Comparative Viola Milestones

Edited: November 22, 2017, 7:56 PM · So there is always a lot of chatter about the big violin milestones:

Vivaldi A, Bach Double, Accolay, Lalo, Bruch, etc.

What would be 'equivalent' viola pieces that would lead to a similar projection, ending in a piece of similar difficulty to the Bruch concerto.

It's easy enough to find graded lists, but I haven't successfully found a comparison between the two, which I think would be helpful for the violists on this site since everything is measured in violin milestones. It's great for those who gained their technical chops going up the violin ladder, but in this day and age some people actually start as violists (gasp!)!

Replies (38)

Edited: November 23, 2017, 6:57 AM · I do not know about concertos, but "The Study of the Viola" , a collection of 100 original etudes from the 19th Century, selected and edited by Ulrich Druner (3 books) seems to be a very solid comparative study. The editor himself compared each book
1. at the intermediate level of difficulty represented by the violin etudes of Mazas
2 at the level of difficulty represented by the violin etudes of Rodolphe Kreutzer
3. at the level of difficulty represented by the violin etudes of Paganini (?)

An excellent sample and a lot of fun to play!

an update (2017/11/23) the 3rd book is out of print... if someone finds the seller (for new or used), please let us know.

November 22, 2017, 8:24 PM · Thanks for that Rocky, I'd not heard of it. That seems like something that would be nice to add to my 'big binder of things'.
November 22, 2017, 9:20 PM · Here:
Edited: November 22, 2017, 9:59 PM · Thanks Gene,

That's an excellent resource. I love that they are listed in alphabetical order and broken into 4 broad categories to allow you to get an idea of difficulty.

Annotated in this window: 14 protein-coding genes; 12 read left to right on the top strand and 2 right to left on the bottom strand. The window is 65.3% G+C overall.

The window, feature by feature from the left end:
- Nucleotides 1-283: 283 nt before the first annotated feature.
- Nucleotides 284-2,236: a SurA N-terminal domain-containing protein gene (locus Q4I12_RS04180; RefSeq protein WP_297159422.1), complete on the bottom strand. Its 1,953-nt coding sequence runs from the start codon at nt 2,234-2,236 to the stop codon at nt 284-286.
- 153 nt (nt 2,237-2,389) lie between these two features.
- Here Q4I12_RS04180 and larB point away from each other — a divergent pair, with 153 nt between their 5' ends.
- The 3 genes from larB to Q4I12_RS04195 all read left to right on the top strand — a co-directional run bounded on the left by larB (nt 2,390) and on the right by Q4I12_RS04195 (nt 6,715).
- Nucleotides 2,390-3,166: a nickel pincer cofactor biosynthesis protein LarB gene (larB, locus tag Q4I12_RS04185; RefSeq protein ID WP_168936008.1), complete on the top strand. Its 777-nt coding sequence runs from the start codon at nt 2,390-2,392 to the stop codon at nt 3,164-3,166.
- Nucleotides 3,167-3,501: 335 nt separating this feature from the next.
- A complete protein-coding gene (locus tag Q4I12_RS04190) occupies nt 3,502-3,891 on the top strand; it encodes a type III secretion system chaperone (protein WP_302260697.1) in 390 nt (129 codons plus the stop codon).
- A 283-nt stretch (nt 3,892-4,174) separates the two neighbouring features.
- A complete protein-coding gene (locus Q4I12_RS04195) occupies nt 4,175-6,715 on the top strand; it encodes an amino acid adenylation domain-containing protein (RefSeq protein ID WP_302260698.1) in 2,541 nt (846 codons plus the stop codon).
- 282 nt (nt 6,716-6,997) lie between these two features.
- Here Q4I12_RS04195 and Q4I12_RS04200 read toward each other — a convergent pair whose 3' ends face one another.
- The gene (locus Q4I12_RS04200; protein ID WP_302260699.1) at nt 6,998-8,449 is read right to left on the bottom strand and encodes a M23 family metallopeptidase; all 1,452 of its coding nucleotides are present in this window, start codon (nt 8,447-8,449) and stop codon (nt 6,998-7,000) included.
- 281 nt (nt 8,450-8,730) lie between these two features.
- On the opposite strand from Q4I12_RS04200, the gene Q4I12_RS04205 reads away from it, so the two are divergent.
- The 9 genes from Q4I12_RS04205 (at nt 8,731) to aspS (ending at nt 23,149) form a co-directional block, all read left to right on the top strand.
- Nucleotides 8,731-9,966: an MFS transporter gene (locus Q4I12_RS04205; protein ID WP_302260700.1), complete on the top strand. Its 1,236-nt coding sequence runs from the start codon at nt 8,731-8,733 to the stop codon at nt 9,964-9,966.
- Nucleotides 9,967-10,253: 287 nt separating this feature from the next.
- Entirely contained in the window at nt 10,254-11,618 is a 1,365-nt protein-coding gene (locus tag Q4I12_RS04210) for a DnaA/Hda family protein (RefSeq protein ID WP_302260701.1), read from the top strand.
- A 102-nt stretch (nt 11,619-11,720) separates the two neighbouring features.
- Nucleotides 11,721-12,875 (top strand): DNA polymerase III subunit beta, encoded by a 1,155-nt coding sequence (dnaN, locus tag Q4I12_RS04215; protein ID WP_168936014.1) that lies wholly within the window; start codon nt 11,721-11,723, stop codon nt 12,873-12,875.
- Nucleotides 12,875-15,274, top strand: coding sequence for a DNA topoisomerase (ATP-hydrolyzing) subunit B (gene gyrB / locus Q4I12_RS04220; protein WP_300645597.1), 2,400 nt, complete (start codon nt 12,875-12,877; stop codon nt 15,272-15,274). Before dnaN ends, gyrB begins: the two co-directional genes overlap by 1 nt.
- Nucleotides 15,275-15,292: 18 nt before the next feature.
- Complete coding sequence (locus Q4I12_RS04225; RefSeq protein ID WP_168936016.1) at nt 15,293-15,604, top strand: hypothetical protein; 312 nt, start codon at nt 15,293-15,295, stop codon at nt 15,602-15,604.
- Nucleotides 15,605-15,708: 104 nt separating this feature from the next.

I am looking for something that is more X = Y though.

An example would be comparing the Telemann G Major concerto on Viola to the Vivaldi A Minor concerto on the Violin. Under RCM they are both listed as Grade 6, so it is an easy place to start for comparison, but I was hoping the collective experience of might be able to pair more works of violin/viola rep together in a similar manner.

November 22, 2017, 10:24 PM · @Michael, thanks for the post. There is so little for viola on this site and I was starting to get lonely.

@Gene, thanks for your reference. It really excites me. When I can't play quartets due to lack of partners, I play viola violin duos and we're always looking for new music to play. This a gold mine!

November 22, 2017, 10:28 PM · Don't worry Francesca, we're here, just hiding in plain sight ;)
November 23, 2017, 6:45 AM · I wonder how many violinists have named one of their children "Rodolphe" after the author of the Kruetzer studies. Two daughters here, so I didn't have the opportunity ...

And remember .. a lot of violinists are actually "viola-curious."

November 23, 2017, 7:09 AM · My best stab at this:
Vivaldi a-minor/Bach double= Telemann G Major
Accolay/ Bach A-minor = J.C. Bach/Handel Cassadeus Concertos
Mozart Concertos = Stamitz/Hoffmeister
Bruch/Mendelssoh (major Concertos) = Walton, Hindemith Der Schwanendreher
Tchaikovsky, etc.. = Bartok, Schnittke, Bowen, etc..

Somewhere in between J.C. Bach and Walton, you could also have:
Bloch Sute Hebraique, (I would say maybe almost the equivalent of the Buch/Lalo (musically, at least) with Walton maybe more along the lines of Mendelssohn as the first major concerto).
Bruch Romanze, Hummel Fantasy (Perhaps equivalent to the Beethoven Romances)
Forsyth Concerto, Martinu Rhapsody Concerto (Possibly equivalent to the Kabalevsky/DeBeriot Concertos).

The list is not necessarily exactly technically equivalent, but similar repertoire milestones that are likely to be reached by viola students playing alongside the equivalent violin students in orchestras and chamber music.

November 23, 2017, 8:35 AM · Okay now that someone has take a stab at it, maybe we can spend the next couple of days ripping that to shreds for extremely small reasons.
November 23, 2017, 7:52 PM · Thank you very much for your input Ingrid, that is exactly the sort of thing I'm looking for.

I understand there is no exact technical comparison, so similar repertoire milestones are exactly what I was after.

I think that in a community where things are measured in one set of repertoire it's important to be able to contextualize it across instruments that have a following in the community.